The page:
Friday, April 08, 2005


THE ASSASSINATION OF RICHARD NIXON is a movie about the psychological breakdown of a man named Samuel Bicke. He is decent working class man pushed to the limit by a series of misfortunes. His wife leaves him when he cannot provide for her and their daughters. The bank turns him down for a business loan largely because his partner is black. He is the butt of jokes and criticism at work. He feels denigrated and de-humanised at every turn, and comes to think of himself as a modern-day wage-slave. For some bizarre reason, which is never convincingly explained, he sees Richard Nixon as the ultimate cause of his downfall – the man who sold him a vision of the American Dream that turned out to be a lie. In a bizarre turn, Bicke decides to take a hold of his life, and become more than just another face-less nobody. He will hijack a plane and crash land it into the White House, thus killing the President.

Where the film succeeds in casting three great actors, Sean Penn,
Naomi Watts and Don Cheadle, in the leads. Each gives a technically pitch-perfect performance, although because of flaws in the concept of the story, I found their performances ultimately uninvolving. I also think that the film beautifully captures the absurdity of the man on the edge of society: Sam Bicke is a tragi-comic character. Nowhere is this shown more clearly than we he tries to join the Black Panthers, who are understandably mystified and insulted that he should want to join. Bicke argues his case for allowing white membership as follows: “Zebras. You see, they're black, and they're white. The Black Panthers become The Zebras, and membership will double.”

However, for me this movie ultimately fails. The title, the fact that it stars Sean Penn and the plot summary that references a suicidal terrorist mission, sell the movie as a tense political thriller with contemporary relevance. However, viewers may find themselves feeling short-changed. Terrorism and the corruption of Richard Nixon are never really discussed here. Instead, it is the process by which a man becomes dehumanised to the point of considering extreme action of any kind that is the real subject matter. The Samuel Bicke character could have expressed his frustration at society in any number of ways. For instance, he could have become a lone gunman like Michael Douglas’ character in the movie FALLING DOWN, hitting out at anyone who came across his path. To my mind, there is something crass in the current climate in using the hijacking a plane that is intended to crash into the White House as a sort of background, substitutable plot device.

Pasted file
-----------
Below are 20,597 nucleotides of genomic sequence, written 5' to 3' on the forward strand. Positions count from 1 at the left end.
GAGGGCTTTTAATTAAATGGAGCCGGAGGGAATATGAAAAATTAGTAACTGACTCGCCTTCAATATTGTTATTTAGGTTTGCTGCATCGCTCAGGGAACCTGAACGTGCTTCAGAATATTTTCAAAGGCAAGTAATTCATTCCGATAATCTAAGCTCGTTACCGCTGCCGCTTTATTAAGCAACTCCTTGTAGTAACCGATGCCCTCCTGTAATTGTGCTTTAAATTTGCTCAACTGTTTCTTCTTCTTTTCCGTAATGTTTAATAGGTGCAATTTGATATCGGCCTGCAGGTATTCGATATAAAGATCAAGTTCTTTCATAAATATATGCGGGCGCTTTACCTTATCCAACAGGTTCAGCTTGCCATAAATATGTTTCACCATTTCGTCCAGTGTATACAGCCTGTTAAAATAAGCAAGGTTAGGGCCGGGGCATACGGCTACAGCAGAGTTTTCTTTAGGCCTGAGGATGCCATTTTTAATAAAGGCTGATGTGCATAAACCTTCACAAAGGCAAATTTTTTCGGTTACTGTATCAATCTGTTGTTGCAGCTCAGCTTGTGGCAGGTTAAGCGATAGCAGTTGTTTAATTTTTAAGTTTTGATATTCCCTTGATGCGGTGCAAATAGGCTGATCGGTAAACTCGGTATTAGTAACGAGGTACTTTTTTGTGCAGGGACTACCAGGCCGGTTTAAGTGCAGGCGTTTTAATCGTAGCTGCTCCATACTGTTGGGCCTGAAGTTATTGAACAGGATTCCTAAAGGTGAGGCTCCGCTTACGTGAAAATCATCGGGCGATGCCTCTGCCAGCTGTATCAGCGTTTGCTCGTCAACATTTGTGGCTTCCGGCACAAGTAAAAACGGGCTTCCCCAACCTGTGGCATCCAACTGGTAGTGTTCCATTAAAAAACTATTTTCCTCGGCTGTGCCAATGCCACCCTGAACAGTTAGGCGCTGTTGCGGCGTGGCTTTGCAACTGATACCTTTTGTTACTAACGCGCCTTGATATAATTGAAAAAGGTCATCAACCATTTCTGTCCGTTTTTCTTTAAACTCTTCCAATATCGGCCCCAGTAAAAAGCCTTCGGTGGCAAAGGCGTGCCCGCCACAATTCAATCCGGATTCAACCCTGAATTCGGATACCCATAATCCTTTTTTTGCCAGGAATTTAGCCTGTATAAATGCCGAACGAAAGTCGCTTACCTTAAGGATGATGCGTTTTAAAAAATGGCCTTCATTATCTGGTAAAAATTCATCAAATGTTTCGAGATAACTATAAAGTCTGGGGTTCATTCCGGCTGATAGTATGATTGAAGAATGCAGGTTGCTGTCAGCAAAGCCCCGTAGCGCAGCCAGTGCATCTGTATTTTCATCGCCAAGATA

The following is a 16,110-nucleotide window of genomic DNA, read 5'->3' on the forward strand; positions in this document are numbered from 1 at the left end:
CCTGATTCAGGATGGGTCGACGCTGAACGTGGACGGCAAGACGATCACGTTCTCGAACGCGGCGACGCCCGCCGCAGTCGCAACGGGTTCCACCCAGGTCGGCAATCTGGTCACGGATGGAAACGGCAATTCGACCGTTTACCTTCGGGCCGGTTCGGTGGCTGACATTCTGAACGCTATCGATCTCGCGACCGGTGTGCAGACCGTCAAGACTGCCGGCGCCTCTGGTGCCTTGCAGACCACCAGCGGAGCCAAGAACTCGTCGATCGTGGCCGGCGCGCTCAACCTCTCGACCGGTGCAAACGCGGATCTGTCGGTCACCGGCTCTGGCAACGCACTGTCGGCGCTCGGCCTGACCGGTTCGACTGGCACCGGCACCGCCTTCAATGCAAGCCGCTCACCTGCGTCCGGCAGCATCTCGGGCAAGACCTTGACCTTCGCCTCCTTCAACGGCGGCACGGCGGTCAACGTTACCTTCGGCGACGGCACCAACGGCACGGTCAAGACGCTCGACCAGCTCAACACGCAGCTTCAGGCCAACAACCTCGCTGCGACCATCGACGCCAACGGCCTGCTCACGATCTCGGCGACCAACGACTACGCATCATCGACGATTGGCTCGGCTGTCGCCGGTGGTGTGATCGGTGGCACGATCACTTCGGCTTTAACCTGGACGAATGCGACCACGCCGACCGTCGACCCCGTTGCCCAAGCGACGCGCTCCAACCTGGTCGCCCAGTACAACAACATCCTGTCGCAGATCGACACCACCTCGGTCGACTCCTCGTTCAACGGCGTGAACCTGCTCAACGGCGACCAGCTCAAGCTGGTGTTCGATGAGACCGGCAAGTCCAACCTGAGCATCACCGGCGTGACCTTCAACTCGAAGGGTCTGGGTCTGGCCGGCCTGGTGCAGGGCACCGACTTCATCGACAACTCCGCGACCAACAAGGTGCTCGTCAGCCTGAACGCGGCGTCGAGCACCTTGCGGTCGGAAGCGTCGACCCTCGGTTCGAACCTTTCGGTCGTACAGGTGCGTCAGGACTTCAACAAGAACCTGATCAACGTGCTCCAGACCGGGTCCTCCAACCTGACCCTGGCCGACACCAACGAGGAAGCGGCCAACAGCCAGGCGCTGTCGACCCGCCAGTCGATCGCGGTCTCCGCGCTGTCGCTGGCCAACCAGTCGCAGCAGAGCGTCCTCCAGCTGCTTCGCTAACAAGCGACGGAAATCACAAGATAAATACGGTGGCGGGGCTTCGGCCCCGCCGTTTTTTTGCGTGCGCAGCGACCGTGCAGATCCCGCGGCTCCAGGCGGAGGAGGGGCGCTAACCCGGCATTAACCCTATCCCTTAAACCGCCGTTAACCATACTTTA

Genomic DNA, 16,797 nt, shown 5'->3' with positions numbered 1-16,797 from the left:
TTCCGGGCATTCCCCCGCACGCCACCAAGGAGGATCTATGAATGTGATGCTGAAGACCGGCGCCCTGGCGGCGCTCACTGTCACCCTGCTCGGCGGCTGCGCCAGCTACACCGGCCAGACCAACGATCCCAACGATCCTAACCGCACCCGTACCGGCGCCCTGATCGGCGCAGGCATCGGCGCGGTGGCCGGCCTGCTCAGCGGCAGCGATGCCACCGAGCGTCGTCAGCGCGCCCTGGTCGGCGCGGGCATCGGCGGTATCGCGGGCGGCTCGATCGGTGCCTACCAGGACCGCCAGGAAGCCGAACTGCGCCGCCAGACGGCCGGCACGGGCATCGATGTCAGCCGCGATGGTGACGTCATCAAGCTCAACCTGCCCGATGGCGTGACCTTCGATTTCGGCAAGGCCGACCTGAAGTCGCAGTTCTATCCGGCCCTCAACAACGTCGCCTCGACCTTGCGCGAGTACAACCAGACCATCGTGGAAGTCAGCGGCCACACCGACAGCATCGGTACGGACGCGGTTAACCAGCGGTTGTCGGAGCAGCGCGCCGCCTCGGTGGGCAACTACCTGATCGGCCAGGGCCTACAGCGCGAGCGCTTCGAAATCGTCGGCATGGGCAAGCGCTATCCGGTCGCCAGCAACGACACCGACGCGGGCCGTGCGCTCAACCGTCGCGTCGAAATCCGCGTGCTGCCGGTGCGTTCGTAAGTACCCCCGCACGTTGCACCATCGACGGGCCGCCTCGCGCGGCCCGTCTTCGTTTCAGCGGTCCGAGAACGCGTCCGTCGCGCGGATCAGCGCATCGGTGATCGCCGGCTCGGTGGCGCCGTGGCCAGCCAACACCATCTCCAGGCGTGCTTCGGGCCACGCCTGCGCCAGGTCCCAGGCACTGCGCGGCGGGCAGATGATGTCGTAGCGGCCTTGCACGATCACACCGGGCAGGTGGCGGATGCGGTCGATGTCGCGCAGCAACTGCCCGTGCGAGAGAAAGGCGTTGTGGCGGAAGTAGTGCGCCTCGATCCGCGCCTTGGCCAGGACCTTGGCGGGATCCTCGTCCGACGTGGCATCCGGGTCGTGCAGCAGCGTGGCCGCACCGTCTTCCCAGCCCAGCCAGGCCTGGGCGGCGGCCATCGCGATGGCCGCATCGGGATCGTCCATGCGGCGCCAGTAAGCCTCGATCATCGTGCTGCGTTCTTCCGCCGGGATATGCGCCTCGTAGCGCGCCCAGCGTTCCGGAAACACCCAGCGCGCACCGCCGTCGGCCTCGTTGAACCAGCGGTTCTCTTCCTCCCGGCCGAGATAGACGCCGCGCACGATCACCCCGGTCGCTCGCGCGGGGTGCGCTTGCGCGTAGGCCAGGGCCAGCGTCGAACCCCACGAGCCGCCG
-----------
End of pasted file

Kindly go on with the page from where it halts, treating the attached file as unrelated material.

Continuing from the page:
Overall, I found that despite some technically brilliant performances by the leads and the rare flash of black humour, this movie had nothing new or interesting to say about the disenfranchisement of working men in corporate America. It certainly had very little to say about terrorism. And worst of all, because it re-treads old ground, it was a very dull movie to watch.

THE ASSASSINATION OF RICHARD NIXON showed at Toronto 2004 and is released in the UK today.

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